Regarding dishonoring the Holy Spirit, if one does not focus on the Holy Spirit while He is partaking of the bread and fruit of the vine, is he casting doubt upon the Holy Spirit’s deity? Is he somehow dishonoring the Holy Spirit? No, he is simply obeying what he has been taught to do in worship. If the Spirit has revealed that Christians should not focus on Him during the Lord’s Supper, they should not focus on Him. That is not questioning His deity; that is respecting His deity and His divine commands! The same principles apply with prayer. If the Holy Spirit or Jesus is not directly addressed in prayer, that has absolutely nothing to do with casting doubt upon the deity of either of them. That is called obedience. It should go without saying that worship must be according to God’s instructions (Jer. 10:23; Prov. 16:25; John 4:24; Col. 2:23, 3:17). Failure to do what has been instructed in prayer or any other act of worship, exactly the way it has been instructed, is a failure to honor and obey God. Christians are to direct their prayers to the Father, in the name of Jesus, according to the instructions of the Spirit. It cannot be wrong to pray this way, and it cannot be wrong to teach men to pray this way. Praying this way does not dishonor Christ or the Holy Spirit, but rather shows true respect for them and the Father.

Inspired Instructions

Regarding what the Scriptures teach about prayer, will the advocate of praying to the Holy Spirit please explain the following? Explain why the Scriptures repeatedly contain clear, comprehensive words like “always” and “for all things” regarding praying to the Father (Eph. 5:20; cf. John 16:23-29; Rom. 1:8-10; 1 Cor. 1:4; Phil. 1:3-4; 4:6; 1 Thess. 1:2; 2 Thess. 1:3, 11; Phm. 4; Rev. 8:3-4). Explain what words could have been used to communicate more clearly that men are to pray always to the Father than the following: “always,” “for all things,” “in every thing,” “the prayers of all saints,” and “nothing” (see references above). Explain why Paul mentioned all three Persons of the Godhead in Romans 15:30, yet he said that both he and the Romans prayed “to God.” Explain why Paul mentioned all three Members of the Godhead in Ephesians 3:14-16, but said, “I bow my knees unto the Father” (see all Three mentioned in Ephesians 1:13-17; 5:18-20; 1 Thessalonians 1:2-5; and 2 Thessalonians 2:13-14 also, with prayers only to the Father). Explain why John mentioned all three Persons in 1 John 3:21-24, while teaching that Christians pray to the Father. Explain why we have no record of Jesus praying to the Holy Spirit.  Explain why Jesus never taught His disciples to pray to the Holy Spirit, but to the Father. Explain why there is no record of anyone in the Scriptures addressing the Holy Spirit in prayer. Explain how Christians can know how to pray to the Spirit. For example, should the Spirit be approached in the name of Christ? Is Christ the Mediator between “the Holy Spirit and men”? (cf. 1 Tim. 2:5; John 14:6). How can men know how or when to pray to the Spirit when there are no Scriptural examples or instructions to do so? Why should one believe, practice, or teach something like this, which has no Scriptural authority? (Isa. 8:20; Col. 3:17; 2 Tim. 1:13; 3:16-17; 1 Pet. 4:11).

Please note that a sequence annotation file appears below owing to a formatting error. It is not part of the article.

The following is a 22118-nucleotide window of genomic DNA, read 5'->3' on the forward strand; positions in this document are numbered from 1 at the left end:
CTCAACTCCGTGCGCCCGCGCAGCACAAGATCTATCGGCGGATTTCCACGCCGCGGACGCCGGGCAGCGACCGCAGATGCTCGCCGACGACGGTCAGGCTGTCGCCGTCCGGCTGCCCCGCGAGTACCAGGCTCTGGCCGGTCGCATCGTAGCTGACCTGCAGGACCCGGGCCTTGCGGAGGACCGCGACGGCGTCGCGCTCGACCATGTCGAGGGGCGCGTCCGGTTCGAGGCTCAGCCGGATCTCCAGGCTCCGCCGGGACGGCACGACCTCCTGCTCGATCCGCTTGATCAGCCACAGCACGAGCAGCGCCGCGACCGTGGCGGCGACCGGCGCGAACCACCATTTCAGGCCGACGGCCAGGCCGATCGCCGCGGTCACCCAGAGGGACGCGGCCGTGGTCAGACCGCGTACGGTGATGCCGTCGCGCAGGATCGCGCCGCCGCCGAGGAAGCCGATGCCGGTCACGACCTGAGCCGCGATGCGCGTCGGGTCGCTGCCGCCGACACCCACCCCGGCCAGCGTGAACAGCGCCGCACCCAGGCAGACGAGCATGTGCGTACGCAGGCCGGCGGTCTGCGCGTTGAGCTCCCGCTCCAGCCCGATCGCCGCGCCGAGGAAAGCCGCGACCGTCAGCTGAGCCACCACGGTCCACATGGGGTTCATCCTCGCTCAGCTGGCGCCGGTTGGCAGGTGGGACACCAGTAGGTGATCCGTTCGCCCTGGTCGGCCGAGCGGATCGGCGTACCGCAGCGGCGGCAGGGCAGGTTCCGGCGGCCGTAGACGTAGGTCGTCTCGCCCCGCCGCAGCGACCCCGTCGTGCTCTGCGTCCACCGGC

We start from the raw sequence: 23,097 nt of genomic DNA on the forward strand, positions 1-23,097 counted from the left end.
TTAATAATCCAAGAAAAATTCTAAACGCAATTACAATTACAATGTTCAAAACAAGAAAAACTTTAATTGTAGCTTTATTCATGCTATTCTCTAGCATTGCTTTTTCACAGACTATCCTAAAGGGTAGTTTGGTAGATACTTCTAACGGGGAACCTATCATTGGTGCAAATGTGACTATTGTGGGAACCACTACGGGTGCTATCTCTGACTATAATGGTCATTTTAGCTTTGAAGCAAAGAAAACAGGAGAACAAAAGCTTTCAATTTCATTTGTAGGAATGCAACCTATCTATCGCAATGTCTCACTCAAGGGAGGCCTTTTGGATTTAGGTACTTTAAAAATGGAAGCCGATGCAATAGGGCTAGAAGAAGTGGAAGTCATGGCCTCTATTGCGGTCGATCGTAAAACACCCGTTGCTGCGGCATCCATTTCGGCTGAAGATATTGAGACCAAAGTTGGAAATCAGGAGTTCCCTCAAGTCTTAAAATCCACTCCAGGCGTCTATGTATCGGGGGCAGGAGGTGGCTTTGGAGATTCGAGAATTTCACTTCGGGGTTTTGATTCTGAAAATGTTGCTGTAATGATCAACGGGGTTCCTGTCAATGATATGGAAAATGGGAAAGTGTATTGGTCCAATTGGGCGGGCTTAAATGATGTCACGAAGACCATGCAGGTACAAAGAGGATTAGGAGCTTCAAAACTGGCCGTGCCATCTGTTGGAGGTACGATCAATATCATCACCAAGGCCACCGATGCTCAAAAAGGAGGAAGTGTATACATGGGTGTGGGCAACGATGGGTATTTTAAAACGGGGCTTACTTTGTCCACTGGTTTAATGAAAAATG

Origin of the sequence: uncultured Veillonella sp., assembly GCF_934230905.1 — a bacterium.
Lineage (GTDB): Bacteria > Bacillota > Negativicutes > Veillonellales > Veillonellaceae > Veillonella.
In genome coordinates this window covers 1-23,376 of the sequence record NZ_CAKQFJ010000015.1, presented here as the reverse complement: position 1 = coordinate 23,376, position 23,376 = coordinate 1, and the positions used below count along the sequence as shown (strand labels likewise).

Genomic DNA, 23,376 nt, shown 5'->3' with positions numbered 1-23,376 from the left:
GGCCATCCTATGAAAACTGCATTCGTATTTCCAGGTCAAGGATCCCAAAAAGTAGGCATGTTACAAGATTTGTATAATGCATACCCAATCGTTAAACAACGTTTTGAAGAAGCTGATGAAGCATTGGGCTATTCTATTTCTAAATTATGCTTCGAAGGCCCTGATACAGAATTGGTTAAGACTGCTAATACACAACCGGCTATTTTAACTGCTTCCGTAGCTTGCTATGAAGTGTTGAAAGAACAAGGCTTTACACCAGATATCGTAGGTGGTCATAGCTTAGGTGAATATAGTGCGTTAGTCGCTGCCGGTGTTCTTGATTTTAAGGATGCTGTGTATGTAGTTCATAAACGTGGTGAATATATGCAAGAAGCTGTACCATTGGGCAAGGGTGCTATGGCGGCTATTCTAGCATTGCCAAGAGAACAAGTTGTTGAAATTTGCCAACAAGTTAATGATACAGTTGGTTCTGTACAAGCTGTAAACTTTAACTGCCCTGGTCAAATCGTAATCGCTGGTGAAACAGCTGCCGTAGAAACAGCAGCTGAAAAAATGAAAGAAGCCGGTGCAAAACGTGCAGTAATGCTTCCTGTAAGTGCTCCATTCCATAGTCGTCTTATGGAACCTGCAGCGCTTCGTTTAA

Conclusion

There are now over seven billion people in the world, and all Christians need to be united in love and in the Truth to make a proper impact in this world for the cause of Christ (John 13:34-35; 17:17-23). The only way this worldwide brotherhood can “keep the unity of the Spirit” and “speak the same thing” regarding prayer is to pray “always” to the Father in the name of Jesus Christ (1 Cor. 1:10; 14:33; 2 Cor. 11:3; Eph. 4:3; 5:20; Phil. 3:16). Instead of presuming to speak to the Spirit in prayer, may all men listen to Him and obey the divine instructions He has revealed for prayer, because “to obey is better than sacrifice” (1 Sam. 15:22-23).